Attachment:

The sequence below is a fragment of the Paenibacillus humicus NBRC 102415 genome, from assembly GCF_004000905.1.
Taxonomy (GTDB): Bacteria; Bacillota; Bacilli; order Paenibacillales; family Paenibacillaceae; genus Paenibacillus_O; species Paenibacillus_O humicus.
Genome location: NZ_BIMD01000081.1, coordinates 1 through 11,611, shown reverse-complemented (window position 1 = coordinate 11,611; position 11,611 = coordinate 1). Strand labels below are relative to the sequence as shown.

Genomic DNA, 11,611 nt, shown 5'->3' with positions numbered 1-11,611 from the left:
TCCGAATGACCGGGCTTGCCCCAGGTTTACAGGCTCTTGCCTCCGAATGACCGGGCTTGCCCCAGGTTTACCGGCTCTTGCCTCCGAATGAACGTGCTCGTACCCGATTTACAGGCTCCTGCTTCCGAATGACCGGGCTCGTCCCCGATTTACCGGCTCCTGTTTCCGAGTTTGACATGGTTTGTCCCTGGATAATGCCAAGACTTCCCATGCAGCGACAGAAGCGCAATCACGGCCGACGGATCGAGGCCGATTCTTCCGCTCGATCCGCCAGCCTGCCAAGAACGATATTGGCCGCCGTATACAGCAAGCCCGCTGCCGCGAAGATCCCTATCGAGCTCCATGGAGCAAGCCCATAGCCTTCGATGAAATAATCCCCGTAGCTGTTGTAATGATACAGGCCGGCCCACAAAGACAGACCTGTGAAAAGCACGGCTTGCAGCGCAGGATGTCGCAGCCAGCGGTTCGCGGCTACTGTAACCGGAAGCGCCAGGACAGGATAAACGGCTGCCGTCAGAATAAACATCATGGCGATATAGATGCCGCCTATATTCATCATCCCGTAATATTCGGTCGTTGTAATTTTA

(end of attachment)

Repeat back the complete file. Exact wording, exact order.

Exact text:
The sequence below is a fragment of the Paenibacillus humicus NBRC 102415 genome, from assembly GCF_004000905.1.
Taxonomy (GTDB): Bacteria; Bacillota; Bacilli; order Paenibacillales; family Paenibacillaceae; genus Paenibacillus_O; species Paenibacillus_O humicus.
Genome location: NZ_BIMD01000081.1, coordinates 1 through 11,611, shown reverse-complemented (window position 1 = coordinate 11,611; position 11,611 = coordinate 1). Strand labels below are relative to the sequence as shown.

Genomic DNA, 11,611 nt, shown 5'->3' with positions numbered 1-11,611 from the left:
TCCGAATGACCGGGCTTGCCCCAGGTTTACAGGCTCTTGCCTCCGAATGACCGGGCTTGCCCCAGGTTTACCGGCTCTTGCCTCCGAATGAACGTGCTCGTACCCGATTTACAGGCTCCTGCTTCCGAATGACCGGGCTCGTCCCCGATTTACCGGCTCCTGTTTCCGAGTTTGACATGGTTTGTCCCTGGATAATGCCAAGACTTCCCATGCAGCGACAGAAGCGCAATCACGGCCGACGGATCGAGGCCGATTCTTCCGCTCGATCCGCCAGCCTGCCAAGAACGATATTGGCCGCCGTATACAGCAAGCCCGCTGCCGCGAAGATCCCTATCGAGCTCCATGGAGCAAGCCCATAGCCTTCGATGAAATAATCCCCGTAGCTGTTGTAATGATACAGGCCGGCCCACAAAGACAGACCTGTGAAAAGCACGGCTTGCAGCGCAGGATGTCGCAGCCAGCGGTTCGCGGCTACTGTAACCGGAAGCGCCAGGACAGGATAAACGGCTGCCGTCAGAATAAACATCATGGCGATATAGATGCCGCCTATATTCATCATCCCGTAATATTCGGTCGTTGTAATTTTA